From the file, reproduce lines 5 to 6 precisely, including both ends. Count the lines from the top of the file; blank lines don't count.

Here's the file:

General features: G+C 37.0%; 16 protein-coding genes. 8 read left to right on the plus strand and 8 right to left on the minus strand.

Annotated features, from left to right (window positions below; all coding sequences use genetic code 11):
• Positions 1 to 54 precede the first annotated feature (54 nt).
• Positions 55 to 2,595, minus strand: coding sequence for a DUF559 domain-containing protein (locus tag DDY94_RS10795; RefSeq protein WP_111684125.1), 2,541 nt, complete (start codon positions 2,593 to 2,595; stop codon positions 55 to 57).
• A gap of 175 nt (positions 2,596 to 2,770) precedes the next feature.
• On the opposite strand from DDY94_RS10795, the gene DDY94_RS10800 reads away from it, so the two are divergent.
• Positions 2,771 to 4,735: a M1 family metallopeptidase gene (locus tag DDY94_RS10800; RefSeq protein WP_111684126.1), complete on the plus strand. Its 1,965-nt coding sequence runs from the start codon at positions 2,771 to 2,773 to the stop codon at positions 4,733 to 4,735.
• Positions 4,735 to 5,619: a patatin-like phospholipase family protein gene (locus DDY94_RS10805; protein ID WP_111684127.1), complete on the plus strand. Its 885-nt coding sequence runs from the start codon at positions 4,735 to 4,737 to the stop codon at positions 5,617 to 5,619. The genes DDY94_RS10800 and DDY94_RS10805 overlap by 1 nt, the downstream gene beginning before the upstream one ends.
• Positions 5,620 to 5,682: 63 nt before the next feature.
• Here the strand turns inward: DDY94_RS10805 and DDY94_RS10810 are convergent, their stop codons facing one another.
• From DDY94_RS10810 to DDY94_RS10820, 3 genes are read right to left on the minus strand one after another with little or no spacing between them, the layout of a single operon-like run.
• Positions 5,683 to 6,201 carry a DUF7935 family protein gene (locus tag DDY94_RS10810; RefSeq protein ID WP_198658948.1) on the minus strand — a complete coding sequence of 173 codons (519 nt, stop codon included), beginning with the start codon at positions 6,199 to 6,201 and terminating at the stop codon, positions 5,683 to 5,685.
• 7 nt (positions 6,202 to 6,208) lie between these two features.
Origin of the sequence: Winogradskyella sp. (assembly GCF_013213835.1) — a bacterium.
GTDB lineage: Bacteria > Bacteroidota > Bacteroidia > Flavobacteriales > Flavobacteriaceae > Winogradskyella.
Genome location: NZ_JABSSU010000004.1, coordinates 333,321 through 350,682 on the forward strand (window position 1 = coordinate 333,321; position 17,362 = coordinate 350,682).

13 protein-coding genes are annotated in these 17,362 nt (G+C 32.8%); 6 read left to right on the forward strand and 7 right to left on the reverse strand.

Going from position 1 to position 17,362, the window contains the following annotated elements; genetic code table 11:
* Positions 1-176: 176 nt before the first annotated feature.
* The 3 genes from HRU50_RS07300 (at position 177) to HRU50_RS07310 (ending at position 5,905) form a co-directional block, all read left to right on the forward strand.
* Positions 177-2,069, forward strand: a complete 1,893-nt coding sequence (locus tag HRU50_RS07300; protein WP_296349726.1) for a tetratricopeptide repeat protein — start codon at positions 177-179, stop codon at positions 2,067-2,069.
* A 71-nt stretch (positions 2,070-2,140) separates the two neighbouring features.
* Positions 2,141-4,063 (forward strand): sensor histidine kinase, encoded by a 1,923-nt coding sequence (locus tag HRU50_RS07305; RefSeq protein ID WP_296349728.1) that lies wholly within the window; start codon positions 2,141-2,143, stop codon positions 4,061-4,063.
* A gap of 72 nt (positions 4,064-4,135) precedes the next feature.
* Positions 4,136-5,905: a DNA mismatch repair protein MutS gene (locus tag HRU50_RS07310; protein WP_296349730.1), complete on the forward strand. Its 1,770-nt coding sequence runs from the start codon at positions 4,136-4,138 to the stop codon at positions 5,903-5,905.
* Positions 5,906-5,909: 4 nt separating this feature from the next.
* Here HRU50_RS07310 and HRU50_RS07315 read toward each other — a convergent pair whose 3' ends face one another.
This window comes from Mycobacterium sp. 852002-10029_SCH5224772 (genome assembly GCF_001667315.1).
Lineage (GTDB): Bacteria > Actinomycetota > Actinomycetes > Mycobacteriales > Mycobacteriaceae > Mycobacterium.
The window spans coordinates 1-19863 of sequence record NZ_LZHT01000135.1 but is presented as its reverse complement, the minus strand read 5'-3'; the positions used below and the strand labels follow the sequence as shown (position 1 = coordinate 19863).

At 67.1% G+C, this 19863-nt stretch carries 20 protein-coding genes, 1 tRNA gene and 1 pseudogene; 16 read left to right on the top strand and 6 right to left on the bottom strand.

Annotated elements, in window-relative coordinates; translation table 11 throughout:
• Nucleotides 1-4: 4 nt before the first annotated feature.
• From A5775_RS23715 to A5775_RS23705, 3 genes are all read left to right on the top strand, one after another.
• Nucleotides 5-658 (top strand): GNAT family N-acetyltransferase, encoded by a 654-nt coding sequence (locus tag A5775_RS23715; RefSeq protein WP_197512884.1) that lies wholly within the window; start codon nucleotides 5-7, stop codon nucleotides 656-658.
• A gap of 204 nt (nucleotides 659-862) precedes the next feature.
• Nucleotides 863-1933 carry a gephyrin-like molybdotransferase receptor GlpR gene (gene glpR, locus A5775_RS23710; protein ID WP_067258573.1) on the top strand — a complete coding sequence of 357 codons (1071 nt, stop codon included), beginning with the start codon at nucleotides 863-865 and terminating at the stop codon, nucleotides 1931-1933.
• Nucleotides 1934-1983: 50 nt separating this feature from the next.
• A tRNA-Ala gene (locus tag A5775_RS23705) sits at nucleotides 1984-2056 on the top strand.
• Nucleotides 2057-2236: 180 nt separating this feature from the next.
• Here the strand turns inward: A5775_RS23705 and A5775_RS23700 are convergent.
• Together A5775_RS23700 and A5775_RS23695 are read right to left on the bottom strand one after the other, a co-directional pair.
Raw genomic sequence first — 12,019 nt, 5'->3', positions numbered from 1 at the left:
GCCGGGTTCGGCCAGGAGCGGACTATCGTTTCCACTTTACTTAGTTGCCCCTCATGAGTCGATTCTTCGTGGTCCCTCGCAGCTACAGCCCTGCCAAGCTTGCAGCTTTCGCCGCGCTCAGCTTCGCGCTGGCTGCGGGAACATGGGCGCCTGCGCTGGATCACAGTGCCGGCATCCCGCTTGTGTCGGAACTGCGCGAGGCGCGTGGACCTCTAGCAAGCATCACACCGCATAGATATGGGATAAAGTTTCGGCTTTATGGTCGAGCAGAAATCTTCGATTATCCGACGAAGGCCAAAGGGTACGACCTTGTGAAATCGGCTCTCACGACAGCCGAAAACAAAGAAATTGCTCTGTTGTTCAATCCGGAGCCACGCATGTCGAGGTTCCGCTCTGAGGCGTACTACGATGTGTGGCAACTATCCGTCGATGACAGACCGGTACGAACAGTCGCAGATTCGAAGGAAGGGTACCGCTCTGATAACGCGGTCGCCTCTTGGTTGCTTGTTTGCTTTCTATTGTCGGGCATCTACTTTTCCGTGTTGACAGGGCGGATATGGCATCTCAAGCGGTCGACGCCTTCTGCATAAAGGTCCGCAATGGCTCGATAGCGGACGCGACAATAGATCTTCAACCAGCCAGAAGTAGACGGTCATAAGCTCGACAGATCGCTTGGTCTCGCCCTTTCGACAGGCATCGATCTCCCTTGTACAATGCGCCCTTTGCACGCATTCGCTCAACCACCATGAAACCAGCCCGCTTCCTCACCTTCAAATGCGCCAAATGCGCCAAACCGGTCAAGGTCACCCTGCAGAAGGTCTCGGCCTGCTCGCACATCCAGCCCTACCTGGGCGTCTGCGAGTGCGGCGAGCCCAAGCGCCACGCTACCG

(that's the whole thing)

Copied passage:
• A gap of 175 nt (positions 2,596 to 2,770) precedes the next feature.
• On the opposite strand from DDY94_RS10795, the gene DDY94_RS10800 reads away from it, so the two are divergent.